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Movers and Shakers

By Newport Beach Magazine

December 21, 2015

Dr. Michael Brant-Zawadzki and Marshall Moncrief

Moncrief is Hoag’s director of neurobehavioral health and oversees operations of Hoag Addiction Treatment Centers and SolMar Recovery; Brant-Zawadzki is senior physician executive of Hoag Hospital and executive medical director of Pickup Family Neurosciences Institute.

Moncrief and Brant-Zawadzki led the charge for Hoag Memorial Hospital Presbyterian’s newest addition, SolMar Recovery, a 21-bed residential substance abuse treatment center. The first in California to be located on an acute-care hospital campus, SolMar offers stays of 30, 60 and 90 days, and accepts insurance at a time when the Affordable Care Act requires coverage of drug and alcohol abuse treatment.

“The realization that addiction is rooted in the brain—in brain chemistry and brain connectivity—makes the point that simply a behavioral model, or peer-to-peer treatment model, which is how the rehab industry and rehab treatment philosophy grew up, is insufficient by itself,” Brant-Zawadzki says. “It needs to be coupled with modern neuroscientific knowledge, and its input to management of this brain disorder.”

From the most advanced brain imaging techniques to specialized experts in neurology, psychiatry and psychology, the 10,000-square-foot facility has the full backing of the hospital’s resources, including emergency care and inpatient and outpatient services and facilities. According to Moncrief, “There’s a message inherent in Hoag integrating addiction treatment into the Neurosciences Institute: that this is a brain disease that is worthy of, deserving of, needing the same compassion and clinical caliber that has established Hoag as a national health care leader.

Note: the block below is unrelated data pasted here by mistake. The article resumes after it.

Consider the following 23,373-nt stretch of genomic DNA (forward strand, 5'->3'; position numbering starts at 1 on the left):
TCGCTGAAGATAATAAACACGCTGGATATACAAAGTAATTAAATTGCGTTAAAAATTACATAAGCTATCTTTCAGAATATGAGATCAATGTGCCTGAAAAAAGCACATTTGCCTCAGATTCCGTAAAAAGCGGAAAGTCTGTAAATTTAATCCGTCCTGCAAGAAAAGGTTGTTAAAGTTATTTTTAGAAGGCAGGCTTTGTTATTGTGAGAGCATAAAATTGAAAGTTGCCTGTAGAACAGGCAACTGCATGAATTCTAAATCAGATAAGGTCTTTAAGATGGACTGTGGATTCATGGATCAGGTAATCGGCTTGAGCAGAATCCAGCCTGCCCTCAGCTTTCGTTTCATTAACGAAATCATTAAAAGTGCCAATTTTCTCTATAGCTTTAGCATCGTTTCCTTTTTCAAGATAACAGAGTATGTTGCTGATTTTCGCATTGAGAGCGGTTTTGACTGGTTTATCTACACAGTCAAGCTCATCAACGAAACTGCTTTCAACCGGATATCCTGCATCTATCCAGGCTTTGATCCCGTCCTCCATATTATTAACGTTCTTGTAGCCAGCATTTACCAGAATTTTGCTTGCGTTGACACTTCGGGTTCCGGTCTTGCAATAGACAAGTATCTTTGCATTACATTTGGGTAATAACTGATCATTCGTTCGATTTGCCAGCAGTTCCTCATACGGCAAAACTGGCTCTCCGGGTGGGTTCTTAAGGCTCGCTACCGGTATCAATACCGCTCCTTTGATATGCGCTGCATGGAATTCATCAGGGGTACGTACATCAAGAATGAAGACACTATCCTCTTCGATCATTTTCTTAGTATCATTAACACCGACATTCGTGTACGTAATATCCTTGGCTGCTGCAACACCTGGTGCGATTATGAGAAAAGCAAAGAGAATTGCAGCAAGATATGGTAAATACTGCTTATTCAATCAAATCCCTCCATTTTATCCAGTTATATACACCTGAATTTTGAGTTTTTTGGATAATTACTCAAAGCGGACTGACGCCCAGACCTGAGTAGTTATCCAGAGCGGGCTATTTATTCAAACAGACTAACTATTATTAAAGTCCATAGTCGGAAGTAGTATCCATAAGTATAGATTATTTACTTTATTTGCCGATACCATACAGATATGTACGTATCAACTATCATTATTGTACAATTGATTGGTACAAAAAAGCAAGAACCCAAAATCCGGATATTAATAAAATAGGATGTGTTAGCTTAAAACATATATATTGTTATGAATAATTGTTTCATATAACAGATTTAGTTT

“We didn’t talk about breast cancer … [and] AIDS for a long time because of stigma and sensitivity,” Moncrief says. “[But] when the health care community wrapped its arms around those two things, it helped de-stigmatize them and we made advances. That’s what we’re modeling here. … I think mental health and substance abuse [are] next in the public’s evolutionary embrace of complex health disorders.”

To view the original Newport Beach Magazine article, please click here.